Feb. 21 (Bloomberg) -- Foreign banks operating in India should be required to offer as much as 40 percent of their loans to small companies and exporters, a committee set up by the banking regulator recommended today.
The overseas banks must provide at least 32 percent of the loans to so-called priority sectors, including agriculture, the committee said in a statement. Their Indian competitors already face a 40 percent requirement.
The proposal is an attempt to ensure credit to sectors that generate jobs, according to the report by a committee headed by M.V. Nair, chairman of Union Bank of India. Thirty-seven overseas banks led by Citigroup Inc. and HSBC Holdings Plc had a combined market share of 5.1 percent of total lending, data published by the Reserve Bank of India show.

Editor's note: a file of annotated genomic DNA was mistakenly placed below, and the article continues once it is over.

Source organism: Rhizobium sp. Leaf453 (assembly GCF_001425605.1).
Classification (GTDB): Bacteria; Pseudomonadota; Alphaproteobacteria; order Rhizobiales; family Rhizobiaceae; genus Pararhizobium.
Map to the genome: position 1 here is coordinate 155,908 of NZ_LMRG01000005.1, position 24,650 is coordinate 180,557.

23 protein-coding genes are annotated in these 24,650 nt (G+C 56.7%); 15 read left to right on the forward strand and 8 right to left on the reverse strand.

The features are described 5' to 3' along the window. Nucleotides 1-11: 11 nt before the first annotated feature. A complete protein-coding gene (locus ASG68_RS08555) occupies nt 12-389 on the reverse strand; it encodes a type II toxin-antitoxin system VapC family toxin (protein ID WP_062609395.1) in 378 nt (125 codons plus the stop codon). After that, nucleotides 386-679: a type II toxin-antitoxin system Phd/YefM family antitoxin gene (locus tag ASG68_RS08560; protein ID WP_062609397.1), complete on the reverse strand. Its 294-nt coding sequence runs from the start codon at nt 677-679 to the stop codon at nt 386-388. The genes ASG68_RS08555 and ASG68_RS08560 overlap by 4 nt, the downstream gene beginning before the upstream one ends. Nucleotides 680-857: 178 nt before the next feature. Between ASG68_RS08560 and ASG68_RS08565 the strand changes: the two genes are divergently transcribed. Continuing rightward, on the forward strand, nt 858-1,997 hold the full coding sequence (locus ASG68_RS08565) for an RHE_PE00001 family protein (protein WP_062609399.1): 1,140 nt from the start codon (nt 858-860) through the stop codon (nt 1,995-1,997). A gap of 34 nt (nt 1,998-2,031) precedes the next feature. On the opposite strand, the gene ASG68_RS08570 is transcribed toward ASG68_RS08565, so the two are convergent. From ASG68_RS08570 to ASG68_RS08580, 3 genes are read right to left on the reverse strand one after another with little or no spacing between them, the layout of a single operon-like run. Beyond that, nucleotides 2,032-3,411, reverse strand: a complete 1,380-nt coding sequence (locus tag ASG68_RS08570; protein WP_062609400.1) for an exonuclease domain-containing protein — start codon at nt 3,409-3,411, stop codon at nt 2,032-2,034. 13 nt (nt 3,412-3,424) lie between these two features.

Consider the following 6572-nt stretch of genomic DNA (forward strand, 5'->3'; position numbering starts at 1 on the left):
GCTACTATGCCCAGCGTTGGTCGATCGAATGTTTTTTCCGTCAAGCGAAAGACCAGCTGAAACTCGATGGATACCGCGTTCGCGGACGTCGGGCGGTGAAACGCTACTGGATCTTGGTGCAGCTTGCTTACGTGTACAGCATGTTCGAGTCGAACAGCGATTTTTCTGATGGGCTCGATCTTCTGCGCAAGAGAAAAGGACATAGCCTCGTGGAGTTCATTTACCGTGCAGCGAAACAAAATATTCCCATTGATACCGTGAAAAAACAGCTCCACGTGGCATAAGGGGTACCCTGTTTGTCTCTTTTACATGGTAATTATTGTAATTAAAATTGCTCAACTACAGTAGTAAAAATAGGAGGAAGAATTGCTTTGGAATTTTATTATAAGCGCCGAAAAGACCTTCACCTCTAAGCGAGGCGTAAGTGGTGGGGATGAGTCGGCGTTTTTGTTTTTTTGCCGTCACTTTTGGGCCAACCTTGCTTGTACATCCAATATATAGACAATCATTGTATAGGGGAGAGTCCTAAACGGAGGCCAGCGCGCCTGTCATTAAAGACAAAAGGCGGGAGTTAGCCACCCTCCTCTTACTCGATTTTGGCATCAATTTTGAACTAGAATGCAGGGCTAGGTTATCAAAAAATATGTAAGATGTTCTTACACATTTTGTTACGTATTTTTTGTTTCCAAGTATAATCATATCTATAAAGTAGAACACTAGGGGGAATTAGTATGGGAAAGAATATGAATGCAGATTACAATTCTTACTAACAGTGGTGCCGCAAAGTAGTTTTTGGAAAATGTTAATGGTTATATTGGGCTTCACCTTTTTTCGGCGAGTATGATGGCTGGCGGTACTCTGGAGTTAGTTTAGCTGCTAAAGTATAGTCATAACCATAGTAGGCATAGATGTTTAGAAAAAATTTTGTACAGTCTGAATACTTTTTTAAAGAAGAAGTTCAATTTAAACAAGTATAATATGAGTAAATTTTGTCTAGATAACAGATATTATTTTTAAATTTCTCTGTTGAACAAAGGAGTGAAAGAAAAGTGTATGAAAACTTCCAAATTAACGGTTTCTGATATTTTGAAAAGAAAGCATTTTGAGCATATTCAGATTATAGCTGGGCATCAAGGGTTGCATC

“This move will put pressure on the profitability and asset quality of foreign banks operating in India,” said Nitin Kumar, banking analyst at Quant Broking Pvt., a Mumbai-based brokerage. “It is not a very profitable business and the foreign banks will struggle to meet the target.”
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